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In Quest for Digital Gold

How did gold become gold? And, more importantly, why is gold staying gold?

Silver had its run during some periods and in some cultures, but silver has become “tarnished” as a store of value.

Gold meanwhile has survived the rise of fiat and major economies moving away from the gold standard. It has also survived the loss of its utility as a convenient medium of exchange.

Certainly, gold has demand from the jewelry industry and some industrial utility. But this “natural” demand is not even a close match for the existing above-ground supply. Imagine what would happen to the price of gold if all the metal in the vaults (owned by central banks or other hoarders) were to be sold.

And yet the value holds. Significant fluctuations for sure, but in the long run, it remains stable.

I am not an expert on the history of gold. To the best of my understanding, precious metals were chosen as a medium of exchange because they do not oxidize easily and remain in an uncorrupted form. They can also be traded purely by weight and are preferable to gems, which have value heavily dependent on their shape and quality.

Amidst precious metals, however, gold is neither the rarest (platinum and palladium are harder to come by) nor quite common, like silver. Gold has solid but by no means exclusive, industrial or jewelry related demand.

My guess is that over many centuries, the precious metal has hit it’s “golden” mean; it is common enough to be a worldwide currency, but not so common that mining can disrupt its price. It is useful and decorative enough to support some underlying value, but the supply is not so tight that marginal swings in demand would create wild price fluctuations.

My assumption is that through those subtle advantages, gold has simply outlasted its competition. And, as a result, it has gained so much credibility over millennia that its value can no longer be diluted or displaced.  Today, gold (XAU = $1,275) is more expensive than platinum (XPT = $915) which is much scarcer and as useful in an industrial sense.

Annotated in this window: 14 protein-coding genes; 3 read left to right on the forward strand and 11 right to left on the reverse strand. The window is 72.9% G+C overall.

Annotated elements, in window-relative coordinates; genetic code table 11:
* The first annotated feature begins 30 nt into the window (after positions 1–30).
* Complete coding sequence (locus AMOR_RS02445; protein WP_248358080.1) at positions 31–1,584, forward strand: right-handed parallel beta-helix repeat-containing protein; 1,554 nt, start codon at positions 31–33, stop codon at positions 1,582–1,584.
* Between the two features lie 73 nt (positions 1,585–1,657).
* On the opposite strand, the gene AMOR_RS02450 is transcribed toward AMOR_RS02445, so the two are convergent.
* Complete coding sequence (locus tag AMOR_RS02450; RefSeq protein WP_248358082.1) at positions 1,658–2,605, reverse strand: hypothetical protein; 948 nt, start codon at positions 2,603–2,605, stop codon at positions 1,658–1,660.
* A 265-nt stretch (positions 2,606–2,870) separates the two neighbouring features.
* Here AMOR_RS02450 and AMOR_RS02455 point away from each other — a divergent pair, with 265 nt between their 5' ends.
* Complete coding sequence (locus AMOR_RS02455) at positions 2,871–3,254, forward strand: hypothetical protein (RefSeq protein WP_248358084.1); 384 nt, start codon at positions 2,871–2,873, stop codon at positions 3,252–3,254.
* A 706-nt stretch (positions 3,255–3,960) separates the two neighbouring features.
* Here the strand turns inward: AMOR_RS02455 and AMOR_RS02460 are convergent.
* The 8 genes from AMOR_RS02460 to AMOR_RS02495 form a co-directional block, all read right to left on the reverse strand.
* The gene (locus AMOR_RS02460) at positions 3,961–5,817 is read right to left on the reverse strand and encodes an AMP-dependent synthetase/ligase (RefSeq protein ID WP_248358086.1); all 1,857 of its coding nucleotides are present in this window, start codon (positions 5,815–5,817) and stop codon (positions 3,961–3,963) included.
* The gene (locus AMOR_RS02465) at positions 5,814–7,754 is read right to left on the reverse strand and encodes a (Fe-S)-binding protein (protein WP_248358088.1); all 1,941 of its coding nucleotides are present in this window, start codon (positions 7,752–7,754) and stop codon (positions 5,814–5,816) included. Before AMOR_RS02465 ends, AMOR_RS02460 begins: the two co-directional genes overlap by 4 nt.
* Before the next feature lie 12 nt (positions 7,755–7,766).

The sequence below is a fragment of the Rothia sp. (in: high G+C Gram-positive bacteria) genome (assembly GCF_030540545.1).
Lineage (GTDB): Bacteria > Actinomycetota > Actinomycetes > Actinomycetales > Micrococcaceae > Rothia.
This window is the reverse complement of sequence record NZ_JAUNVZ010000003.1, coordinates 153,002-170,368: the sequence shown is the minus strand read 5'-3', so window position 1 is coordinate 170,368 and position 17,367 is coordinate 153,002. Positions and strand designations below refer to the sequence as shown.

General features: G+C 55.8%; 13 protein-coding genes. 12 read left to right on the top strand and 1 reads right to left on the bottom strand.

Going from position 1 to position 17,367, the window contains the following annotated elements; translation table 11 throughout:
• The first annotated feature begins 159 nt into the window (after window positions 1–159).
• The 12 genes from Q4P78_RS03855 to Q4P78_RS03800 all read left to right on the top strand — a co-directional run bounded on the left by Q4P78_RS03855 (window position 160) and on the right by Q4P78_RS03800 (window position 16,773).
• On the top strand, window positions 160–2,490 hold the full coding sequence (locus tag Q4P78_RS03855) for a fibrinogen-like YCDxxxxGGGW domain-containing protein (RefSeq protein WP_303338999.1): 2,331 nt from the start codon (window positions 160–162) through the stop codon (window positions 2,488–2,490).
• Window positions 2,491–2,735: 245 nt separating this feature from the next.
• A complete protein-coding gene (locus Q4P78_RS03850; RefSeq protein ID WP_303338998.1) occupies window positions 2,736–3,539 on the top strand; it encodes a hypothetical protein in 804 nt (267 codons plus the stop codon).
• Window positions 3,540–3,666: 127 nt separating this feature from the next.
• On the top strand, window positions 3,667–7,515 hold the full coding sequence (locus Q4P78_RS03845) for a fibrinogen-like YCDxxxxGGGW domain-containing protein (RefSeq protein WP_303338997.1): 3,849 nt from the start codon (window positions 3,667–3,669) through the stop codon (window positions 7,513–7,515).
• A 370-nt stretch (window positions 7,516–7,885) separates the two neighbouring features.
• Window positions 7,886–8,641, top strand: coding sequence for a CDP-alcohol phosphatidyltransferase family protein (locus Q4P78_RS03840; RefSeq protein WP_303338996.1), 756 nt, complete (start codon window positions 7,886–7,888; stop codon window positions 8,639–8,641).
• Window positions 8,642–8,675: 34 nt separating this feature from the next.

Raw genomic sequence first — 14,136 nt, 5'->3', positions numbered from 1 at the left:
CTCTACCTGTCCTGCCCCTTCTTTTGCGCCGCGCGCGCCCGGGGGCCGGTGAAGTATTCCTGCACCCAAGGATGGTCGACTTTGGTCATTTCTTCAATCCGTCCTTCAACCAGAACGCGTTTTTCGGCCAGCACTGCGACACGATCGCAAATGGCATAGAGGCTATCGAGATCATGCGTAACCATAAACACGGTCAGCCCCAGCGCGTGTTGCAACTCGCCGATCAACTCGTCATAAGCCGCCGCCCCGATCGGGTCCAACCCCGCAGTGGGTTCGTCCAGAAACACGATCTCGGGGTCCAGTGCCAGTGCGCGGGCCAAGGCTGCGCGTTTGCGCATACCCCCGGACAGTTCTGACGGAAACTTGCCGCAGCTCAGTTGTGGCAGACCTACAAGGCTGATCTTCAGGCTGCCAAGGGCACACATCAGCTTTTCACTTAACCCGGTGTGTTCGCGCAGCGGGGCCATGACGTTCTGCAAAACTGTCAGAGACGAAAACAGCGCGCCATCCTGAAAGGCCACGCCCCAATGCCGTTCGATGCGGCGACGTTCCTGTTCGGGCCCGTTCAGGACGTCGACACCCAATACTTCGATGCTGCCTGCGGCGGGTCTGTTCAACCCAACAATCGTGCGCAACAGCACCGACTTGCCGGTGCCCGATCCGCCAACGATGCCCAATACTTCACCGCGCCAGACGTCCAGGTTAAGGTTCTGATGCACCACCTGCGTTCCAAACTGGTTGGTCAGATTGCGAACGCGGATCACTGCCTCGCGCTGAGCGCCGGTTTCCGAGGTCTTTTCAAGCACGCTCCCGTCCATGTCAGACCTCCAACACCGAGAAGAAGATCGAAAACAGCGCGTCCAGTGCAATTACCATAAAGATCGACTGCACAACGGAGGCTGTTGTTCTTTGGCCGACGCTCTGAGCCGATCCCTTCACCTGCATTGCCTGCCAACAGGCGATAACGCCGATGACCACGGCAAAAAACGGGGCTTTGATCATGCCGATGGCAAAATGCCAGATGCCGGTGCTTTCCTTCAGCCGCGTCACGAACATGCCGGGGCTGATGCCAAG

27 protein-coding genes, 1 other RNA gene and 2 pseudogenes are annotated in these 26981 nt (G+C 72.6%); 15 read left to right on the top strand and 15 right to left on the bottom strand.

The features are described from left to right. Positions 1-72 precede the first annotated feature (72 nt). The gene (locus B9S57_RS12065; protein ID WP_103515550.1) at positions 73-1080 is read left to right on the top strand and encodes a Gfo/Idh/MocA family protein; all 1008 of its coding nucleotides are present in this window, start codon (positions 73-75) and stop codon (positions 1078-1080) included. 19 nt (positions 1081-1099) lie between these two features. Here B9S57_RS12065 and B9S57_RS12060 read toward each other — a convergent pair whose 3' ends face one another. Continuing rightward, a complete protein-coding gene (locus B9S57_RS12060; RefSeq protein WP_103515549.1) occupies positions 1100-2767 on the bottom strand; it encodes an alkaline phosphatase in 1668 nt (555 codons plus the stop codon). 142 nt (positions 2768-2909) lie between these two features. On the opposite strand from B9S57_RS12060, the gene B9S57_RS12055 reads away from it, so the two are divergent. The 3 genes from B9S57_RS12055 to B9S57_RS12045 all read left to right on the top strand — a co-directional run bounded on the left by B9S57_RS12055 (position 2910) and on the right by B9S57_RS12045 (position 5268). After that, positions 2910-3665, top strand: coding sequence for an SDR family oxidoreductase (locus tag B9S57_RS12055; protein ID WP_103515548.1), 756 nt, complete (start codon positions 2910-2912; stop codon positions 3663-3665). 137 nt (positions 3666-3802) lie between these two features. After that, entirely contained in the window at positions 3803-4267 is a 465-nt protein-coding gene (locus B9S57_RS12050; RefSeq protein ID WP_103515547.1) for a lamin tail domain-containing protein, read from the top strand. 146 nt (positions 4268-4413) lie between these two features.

That said, you may have guessed by the title that this post is really not about gold, but about digital assets. Until recently, I was thinking of the dichotomy between the precedence of bitcoin and the advantages of alternative protocols. I am realizing that this dichotomy may be false.

If a universal digital store of value (“digital gold”) is to be established, it doesn’t by any means have to be, and not even likely to be, the universal medium of transactions; a fortiori, it is not likely to be a universal conduit for transactions.

Bitcoin is battling to become digital gold, while ether, for example, is elbowing to become digital copper. If the analogy holds, the price of ether will be driven by technology demand, while the price of bitcoin by the need to store liquidity. Will bitcoin cash be digital silver?

As a corollary, the rise of altcoins geared towards specific purposes is not at all dilutive, but actually supportive of bitcoin. While diminishing its share of trading volume in actual transaction flows, it shields bitcoin from being demand driven and makes it a more attractive store of value.

Now, to assess the future value of bitcoin we need to answer three questions:

I.  Is there a need for digital gold?
II. Is bitcoin more like gold or more like fiat?
III. Why bitcoin specifically?

I am not going to spend time on question one; I assume that my readers appreciate the advantage of having digital value storage and I have nothing to add to the already existing discussion.

Regarding, question two, we need to address the issues of altcoins and forks. I have already explained why I think altcoins are no more dilutive to digital gold than platinum or palladium are dilutive to physical gold. And if physical mining for gold is alive and well, so will be the digital mining for digital gold.